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Siege of Leningrad consolidated

Russian men leave their village as they are called up into the Soviet Army, summer 1941.

The Russian News Agency RIAN has released a collection of World War II images, available to view on Wikipedia Commons.

Recruits leave for the front during Soviet mobilisation, in Russia near Moscow 1941.
' Our cause is just. The enemy will be defeated. Victory will be ours.'
Nurses helping people hit during the first bombardment of Leningrad.

On the 18th September the defenders of Leningrad saw the tanks of the German 4th Panzer Army being loaded on to trains, to be transported to the Moscow front. It was the first clear sign that there was not going to be a direct assault on the city. The bombing that was taking place was not something preparatory to an attack – it was the strategy. Leningrad, almost completely encircled on the [permalink id=13528 text=”8th September”], would be besieged and bombed not in an attempt to make the city surrender but in order to kill the people within it.

Hitler would soon issue a War Directive spelling out the the policy but he had already told Otto Abetz, the German ambassador to Vichy France:

Petersburg — the poisonous nest from which, for so long, Asiatic venom has spewed forth into the Baltic — must vanish from the earth’s surface. The city is already cut off. It only remains for us to bomb and bombard it, destroy its sources of water and power and then deny the population everything it needs to survive.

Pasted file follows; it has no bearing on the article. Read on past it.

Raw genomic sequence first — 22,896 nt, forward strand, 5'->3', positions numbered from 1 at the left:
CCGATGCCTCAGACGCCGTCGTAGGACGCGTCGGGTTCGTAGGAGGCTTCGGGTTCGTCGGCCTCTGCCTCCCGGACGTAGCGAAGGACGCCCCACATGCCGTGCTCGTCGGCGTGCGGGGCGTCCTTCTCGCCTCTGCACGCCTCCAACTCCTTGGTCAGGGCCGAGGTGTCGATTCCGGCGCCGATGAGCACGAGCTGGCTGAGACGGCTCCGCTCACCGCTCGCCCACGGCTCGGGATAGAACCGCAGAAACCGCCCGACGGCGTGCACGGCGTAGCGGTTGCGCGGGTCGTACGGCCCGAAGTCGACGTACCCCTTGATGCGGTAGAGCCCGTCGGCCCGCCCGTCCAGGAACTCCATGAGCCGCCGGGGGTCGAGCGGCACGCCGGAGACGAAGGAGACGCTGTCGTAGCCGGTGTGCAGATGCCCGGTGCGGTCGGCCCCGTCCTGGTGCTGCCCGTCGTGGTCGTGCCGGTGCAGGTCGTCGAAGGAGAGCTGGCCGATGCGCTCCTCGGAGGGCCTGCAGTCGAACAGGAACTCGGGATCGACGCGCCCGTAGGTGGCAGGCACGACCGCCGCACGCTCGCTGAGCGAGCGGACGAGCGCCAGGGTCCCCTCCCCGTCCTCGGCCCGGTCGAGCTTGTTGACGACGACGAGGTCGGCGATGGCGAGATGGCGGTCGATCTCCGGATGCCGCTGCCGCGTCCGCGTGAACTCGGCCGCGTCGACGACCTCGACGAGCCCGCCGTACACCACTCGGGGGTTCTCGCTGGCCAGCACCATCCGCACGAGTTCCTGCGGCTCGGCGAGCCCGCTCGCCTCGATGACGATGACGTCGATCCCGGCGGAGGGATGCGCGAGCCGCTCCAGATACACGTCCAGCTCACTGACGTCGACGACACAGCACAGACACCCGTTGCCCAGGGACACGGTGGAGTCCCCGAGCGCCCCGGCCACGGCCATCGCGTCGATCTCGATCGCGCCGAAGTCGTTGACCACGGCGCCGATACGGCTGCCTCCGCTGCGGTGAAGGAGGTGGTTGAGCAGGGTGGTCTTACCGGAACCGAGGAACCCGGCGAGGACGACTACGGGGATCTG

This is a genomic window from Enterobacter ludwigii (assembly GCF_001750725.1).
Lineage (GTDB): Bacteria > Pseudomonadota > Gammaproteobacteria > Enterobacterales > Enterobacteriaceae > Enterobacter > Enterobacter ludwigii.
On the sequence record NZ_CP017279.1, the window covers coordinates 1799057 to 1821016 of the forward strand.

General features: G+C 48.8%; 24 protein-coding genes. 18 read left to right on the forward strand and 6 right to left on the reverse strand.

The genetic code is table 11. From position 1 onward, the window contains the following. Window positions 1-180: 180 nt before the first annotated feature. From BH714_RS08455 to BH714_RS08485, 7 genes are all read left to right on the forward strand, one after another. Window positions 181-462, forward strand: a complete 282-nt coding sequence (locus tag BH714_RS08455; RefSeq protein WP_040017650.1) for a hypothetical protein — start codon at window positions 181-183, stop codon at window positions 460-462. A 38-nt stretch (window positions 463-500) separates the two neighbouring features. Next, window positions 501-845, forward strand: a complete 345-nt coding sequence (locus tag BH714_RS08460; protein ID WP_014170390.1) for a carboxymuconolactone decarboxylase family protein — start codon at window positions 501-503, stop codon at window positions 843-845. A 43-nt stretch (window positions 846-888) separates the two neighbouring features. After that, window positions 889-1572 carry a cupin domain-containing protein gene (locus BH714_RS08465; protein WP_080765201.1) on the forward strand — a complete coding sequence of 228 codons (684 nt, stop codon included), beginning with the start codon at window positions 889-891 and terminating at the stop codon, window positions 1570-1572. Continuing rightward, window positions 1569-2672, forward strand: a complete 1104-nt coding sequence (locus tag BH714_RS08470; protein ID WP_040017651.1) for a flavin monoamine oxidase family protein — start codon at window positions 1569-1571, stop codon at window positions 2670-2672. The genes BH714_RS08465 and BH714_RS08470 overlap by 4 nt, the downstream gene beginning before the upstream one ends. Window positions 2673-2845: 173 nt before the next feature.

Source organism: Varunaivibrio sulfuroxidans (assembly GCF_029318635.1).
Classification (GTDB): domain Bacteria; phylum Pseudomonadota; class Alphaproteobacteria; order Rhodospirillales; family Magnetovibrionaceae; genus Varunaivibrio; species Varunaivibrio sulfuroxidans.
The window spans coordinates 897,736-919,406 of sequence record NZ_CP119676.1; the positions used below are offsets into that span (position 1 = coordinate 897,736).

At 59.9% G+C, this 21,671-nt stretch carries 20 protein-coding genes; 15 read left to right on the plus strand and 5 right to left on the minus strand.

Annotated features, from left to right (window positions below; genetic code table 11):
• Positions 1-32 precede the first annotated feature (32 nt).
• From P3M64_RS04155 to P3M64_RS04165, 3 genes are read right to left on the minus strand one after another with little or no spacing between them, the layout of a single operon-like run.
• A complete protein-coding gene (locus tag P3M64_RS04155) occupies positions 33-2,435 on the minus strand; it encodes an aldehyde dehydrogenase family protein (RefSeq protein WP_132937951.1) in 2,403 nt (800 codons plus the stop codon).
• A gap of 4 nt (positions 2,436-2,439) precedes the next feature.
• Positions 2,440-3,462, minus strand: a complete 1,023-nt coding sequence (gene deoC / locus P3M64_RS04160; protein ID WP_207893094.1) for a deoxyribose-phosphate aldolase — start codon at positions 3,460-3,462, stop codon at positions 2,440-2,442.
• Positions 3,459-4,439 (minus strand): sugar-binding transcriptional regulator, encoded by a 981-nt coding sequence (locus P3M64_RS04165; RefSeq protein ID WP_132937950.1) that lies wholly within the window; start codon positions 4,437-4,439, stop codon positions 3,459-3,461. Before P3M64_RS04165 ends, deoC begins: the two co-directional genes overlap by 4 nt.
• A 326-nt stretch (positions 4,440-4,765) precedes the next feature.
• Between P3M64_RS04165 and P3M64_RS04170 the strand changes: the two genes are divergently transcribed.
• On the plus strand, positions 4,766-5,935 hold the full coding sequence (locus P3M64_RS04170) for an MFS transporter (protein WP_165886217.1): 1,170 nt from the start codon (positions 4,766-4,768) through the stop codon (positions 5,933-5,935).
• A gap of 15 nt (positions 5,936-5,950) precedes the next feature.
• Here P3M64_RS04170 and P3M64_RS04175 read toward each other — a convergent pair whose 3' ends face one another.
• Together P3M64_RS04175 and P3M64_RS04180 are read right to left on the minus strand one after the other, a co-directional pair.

One of the first Luftwaffe bombing objectives had been the food warehouses for the city – centralised under the Soviet system. The rations for civilians had now been reduced. Much worse was to come.

Scenes of the early air raids during the blockade of Leningrad:

One thought on “Siege of Leningrad consolidated”

  1. The photos are clearly propaganda images. The prospects for Russian conscripts were grim, and their equipment, at least in the early stages of the war, was pitiful. Smiles and kisses would seem less likely than terrified foreboding, knowing that they would probably never see their loved ones again, but also that that was the least-worst option available to them.

    It was common for Russian conscripts to join the Communist Party, because, when they were killed, the party would inform their relatives. The army did not take that responsibility, and those who weren’t party members would simply never be heard of again.

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